Youth Climate Organizations In Russia Are Becoming Increasingly Active

Youth Climate Organizations In Russia Are Becoming Increasingly Active

In Russia, just a few years ago, one could hear phrases like “global warming will have a positive effect on Russia,” but forest fires, the melting Arctic, frequent floods and heavy rainfall on the streets of Russian cities convinced both adults and young people in Russia of the opposite. Now even schoolchildren can hear that climate change is the cause of unexpected meteorological phenomena.

Until recently, the issues of climate change were of little concern to Russian youth, the topics of waste recycling, air quality or green spaces were more relevant. Now the situation is changing. According to opinion polls conducted among Russian citizens over the age of 18, the topic of the climate crisis began to worry the population much more due in part to the growth of environmental protest campaigns conducted by young activists.

According to the Public Opinion Foundation,[1] in 2021, 67% of Russians believed that global warming has been taking place on Earth in recent years. The ROMIR survey of 2021 showed a similar picture: 56% of respondents considered climate change a “real threat right now”, 82% agreed that climate change is a “real problem”.

As for the causes of climate change, according to a survey by ROMIR for Greenpeace, in 2020, 61% of Russians associated it with human activity. At the same time, some global surveys show a decrease in the understanding of the human contribution to the climate crisis among Russians: according to IPSOS, the share of respondents who agree with the statement “Human activity contributes to climate change” decreased from 75% in 2014 to 63% in 2020.

In 2020, almost half of the respondents were convinced that both the state and its citizens should make more efforts to solve the climate crisis. At the same time, the results of a study by VTSIOM and the National Energy Security Fund 2020 show that only 12% of Russians believe that everyone should reduce consumption to combat global warming, and 43% believe that the fight against climate change should be conducted primarily by the state, which should create a legislative framework to address this issue.

Surveys also show that many Russians do not yet know what they can do: in 2021, about 36% of respondents from the Russian Federation said they do not know how they can personally help in the fight against climate change, and 33% are not sure that their contribution will be noticeable.

In Russia, traditionally, surveys are not conducted separately for young people and the adult population because people from the age of 18 take part in all surveys. However, it is worth noting that young people are much more active in advocating for climate change issues, participating in protest actions and creating non-profit organizations like Fridays for Future Russia. The adult population considers the methods of this organization’s fight against climate change too radical and aggressive, while both adults and young people equally agree with the existence of the problem. Also, young people and adults are equally in solidarity that the Russian state does not pay enough attention to this problem.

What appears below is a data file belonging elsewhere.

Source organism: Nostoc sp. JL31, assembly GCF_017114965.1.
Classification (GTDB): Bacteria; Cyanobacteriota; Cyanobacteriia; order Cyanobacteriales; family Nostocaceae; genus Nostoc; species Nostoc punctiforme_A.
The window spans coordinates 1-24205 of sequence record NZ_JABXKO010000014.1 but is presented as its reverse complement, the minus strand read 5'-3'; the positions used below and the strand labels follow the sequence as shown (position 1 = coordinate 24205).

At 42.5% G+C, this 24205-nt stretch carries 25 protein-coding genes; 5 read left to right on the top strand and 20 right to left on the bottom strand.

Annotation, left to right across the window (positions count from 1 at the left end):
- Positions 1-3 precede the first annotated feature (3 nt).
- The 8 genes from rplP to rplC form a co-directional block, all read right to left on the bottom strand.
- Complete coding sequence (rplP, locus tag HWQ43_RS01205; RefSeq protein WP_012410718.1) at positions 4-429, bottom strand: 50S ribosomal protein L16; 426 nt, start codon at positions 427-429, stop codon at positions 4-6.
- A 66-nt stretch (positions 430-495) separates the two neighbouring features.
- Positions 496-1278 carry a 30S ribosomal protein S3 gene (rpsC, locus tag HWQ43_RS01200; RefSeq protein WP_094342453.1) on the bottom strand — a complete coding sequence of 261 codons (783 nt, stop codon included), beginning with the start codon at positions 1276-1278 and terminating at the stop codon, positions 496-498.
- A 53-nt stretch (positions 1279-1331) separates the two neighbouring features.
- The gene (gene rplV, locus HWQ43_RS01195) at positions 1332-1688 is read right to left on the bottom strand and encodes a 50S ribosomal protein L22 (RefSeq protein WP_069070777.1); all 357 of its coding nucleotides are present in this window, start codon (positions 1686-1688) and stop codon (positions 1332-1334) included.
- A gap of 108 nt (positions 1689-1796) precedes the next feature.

Profiles of youth climate groups in Russia

In February 2022, the youth Forum “Climate Change: Youth and Global Challenges” was held, where Russian and foreign youth climate groups presented their programs and areas of further work.[2] In Russia, there has been an increase in interest in the problems of climate change over the past few years. However, the interest of youth groups in this topic is a relatively recent trend.

The most famous youth movement in Russia is a division of the international organization Fridays for Future. This group actively cooperate with small local environmental organizations. This is a feature of the Russian division Fridays for Future, which combines the Russian environmental agenda and the climate agenda in various regions of Russia.

The Socio-Ecological Union organization also operates in Russia. It is a Russian organization that also unites small organizations across the country concerned about environmental issues and climate change. The Socio-Ecological Union employs more young people who seek to draw attention to climate problems not only within their country, but also at the international level. Many of the young representatives of the organization participated in COP26.

Another Russian youth network organization is the CAN (Climate Action Network) division in Russia. The main focus of the organization’s activities is education. In 2021, the organization also launched the Climate Dialogues initiative on the following topics: climate education, renewable energy, climate policy. Youth were invited to participate in the “Climate Dialogues” and express their point of view.

At the local level in Arkhangelsk there is a youth organization “Movement 42”, which together with Greenpeace Russia and other Russian and international ecological organizations conducts climate camps for young people. In such camps, young people who are interested in solving climate change problems gather, and in communication with Russian and international experts form an understanding of current problems and their role in solving them at the regional level.


This Post was submitted by Climate Scorecard Russia Country Manager Michael Oshchepkov

[1] The Public Opinion Foundation is a Russian organization engaged in conducting sociological research.



Climate Scorecard depends on support from people like you.

We are a team of researchers providing information on efforts to reduce global emissions. We help make you better informed and able to advocate for improved climate change efforts. Donations of any amount are welcome.